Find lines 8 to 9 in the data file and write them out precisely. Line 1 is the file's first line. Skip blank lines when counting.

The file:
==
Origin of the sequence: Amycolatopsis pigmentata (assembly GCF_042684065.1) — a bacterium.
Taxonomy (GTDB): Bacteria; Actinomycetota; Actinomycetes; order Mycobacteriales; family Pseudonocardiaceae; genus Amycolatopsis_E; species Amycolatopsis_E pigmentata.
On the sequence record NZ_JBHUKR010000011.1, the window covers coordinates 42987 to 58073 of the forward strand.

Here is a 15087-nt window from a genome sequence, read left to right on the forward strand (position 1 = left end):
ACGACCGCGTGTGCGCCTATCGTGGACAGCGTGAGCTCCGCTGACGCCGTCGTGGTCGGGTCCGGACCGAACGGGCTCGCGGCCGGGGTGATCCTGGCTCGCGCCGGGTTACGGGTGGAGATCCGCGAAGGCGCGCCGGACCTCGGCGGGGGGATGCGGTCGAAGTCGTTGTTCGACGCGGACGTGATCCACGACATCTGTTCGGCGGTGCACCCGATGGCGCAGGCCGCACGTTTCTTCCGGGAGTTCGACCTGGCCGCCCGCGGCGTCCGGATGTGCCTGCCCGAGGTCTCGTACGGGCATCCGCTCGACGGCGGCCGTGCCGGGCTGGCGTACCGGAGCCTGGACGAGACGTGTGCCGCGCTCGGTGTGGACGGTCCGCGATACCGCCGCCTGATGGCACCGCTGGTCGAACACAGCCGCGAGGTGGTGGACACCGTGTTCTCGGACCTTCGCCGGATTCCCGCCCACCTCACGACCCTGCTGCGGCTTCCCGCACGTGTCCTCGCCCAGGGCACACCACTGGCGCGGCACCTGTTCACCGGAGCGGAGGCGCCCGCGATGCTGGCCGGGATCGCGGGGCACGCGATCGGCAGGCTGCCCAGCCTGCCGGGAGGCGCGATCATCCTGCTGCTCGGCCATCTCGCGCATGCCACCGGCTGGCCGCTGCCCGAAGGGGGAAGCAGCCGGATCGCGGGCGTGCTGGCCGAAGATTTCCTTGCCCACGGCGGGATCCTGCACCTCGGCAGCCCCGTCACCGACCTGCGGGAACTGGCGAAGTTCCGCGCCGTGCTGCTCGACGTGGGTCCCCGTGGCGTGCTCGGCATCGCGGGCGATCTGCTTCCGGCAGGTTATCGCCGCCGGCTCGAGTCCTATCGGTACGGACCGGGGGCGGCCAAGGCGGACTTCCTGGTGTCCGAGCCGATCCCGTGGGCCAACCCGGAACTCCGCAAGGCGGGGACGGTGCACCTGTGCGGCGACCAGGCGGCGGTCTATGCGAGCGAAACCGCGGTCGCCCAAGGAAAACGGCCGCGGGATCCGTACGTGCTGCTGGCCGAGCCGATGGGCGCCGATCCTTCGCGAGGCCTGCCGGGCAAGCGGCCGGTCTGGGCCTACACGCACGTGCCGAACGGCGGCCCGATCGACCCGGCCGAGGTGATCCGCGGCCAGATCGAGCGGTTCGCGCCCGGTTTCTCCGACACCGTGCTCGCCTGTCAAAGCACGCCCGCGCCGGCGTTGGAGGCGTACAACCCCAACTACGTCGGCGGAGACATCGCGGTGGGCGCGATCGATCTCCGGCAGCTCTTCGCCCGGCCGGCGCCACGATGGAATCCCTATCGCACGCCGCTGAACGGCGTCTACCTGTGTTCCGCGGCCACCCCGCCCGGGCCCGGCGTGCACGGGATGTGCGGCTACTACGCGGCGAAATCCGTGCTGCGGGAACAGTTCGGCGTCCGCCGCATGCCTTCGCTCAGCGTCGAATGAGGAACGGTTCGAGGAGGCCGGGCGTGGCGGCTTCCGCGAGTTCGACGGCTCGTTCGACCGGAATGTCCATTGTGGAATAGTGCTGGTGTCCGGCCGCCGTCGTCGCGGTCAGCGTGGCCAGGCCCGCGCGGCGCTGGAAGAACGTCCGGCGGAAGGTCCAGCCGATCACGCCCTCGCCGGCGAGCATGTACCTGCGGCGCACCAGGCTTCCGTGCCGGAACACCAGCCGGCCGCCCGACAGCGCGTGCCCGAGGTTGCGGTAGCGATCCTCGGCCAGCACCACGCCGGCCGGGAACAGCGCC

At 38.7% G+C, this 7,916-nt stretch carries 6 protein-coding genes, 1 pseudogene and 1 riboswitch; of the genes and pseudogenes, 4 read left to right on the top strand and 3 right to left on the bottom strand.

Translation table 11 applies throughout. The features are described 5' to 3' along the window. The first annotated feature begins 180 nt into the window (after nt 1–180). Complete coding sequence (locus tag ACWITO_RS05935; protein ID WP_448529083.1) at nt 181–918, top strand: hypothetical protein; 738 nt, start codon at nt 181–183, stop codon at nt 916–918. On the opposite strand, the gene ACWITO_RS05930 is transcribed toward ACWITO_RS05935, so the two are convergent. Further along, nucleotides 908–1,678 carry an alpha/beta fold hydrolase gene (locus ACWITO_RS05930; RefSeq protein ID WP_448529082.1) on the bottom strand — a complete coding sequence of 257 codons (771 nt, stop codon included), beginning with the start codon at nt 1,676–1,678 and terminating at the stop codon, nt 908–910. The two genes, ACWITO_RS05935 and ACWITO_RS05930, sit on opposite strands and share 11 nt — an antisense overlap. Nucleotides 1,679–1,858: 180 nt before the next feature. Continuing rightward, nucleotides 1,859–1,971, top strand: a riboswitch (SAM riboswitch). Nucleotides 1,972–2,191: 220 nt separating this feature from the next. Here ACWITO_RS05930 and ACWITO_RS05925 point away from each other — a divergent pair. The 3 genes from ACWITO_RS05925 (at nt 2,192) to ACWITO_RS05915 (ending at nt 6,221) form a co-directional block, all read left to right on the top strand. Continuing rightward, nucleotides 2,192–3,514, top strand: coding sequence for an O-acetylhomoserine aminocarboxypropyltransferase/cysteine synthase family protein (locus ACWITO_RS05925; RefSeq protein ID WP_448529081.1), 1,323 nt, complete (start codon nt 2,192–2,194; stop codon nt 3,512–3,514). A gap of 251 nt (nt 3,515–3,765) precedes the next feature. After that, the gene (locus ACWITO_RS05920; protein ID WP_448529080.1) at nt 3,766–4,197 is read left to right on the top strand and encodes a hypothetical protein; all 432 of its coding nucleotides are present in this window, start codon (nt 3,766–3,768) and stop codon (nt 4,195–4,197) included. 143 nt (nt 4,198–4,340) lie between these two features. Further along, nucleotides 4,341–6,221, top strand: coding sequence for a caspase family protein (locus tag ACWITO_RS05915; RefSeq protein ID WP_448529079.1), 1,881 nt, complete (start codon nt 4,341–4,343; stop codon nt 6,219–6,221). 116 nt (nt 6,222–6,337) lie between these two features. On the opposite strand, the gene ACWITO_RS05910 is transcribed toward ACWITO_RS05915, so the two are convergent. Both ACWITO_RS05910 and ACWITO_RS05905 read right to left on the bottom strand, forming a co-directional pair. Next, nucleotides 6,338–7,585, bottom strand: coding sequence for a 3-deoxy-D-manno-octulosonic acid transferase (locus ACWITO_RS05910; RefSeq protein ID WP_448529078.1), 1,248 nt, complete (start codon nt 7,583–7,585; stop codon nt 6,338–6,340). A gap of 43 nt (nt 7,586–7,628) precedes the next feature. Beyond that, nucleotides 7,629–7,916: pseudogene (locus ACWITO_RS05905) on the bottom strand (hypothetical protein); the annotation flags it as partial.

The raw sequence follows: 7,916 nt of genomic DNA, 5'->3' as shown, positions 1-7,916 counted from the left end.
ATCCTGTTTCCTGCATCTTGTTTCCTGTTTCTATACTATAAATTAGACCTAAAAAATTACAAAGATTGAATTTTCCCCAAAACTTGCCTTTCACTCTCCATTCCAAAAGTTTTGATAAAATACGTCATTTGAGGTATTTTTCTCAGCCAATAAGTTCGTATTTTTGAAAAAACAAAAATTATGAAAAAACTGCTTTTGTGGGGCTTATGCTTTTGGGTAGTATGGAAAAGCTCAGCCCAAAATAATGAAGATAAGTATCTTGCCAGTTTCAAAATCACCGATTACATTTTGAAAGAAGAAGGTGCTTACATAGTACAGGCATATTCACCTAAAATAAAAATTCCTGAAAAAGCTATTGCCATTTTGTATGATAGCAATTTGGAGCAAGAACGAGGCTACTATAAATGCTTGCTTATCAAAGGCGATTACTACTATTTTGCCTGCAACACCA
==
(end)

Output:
The raw sequence follows: 7,916 nt of genomic DNA, 5'->3' as shown, positions 1-7,916 counted from the left end.
ATCCTGTTTCCTGCATCTTGTTTCCTGTTTCTATACTATAAATTAGACCTAAAAAATTACAAAGATTGAATTTTCCCCAAAACTTGCCTTTCACTCTCCATTCCAAAAGTTTTGATAAAATACGTCATTTGAGGTATTTTTCTCAGCCAATAAGTTCGTATTTTTGAAAAAACAAAAATTATGAAAAAACTGCTTTTGTGGGGCTTATGCTTTTGGGTAGTATGGAAAAGCTCAGCCCAAAATAATGAAGATAAGTATCTTGCCAGTTTCAAAATCACCGATTACATTTTGAAAGAAGAAGGTGCTTACATAGTACAGGCATATTCACCTAAAATAAAAATTCCTGAAAAAGCTATTGCCATTTTGTATGATAGCAATTTGGAGCAAGAACGAGGCTACTATAAATGCTTGCTTATCAAAGGCGATTACTACTATTTTGCCTGCAACACCA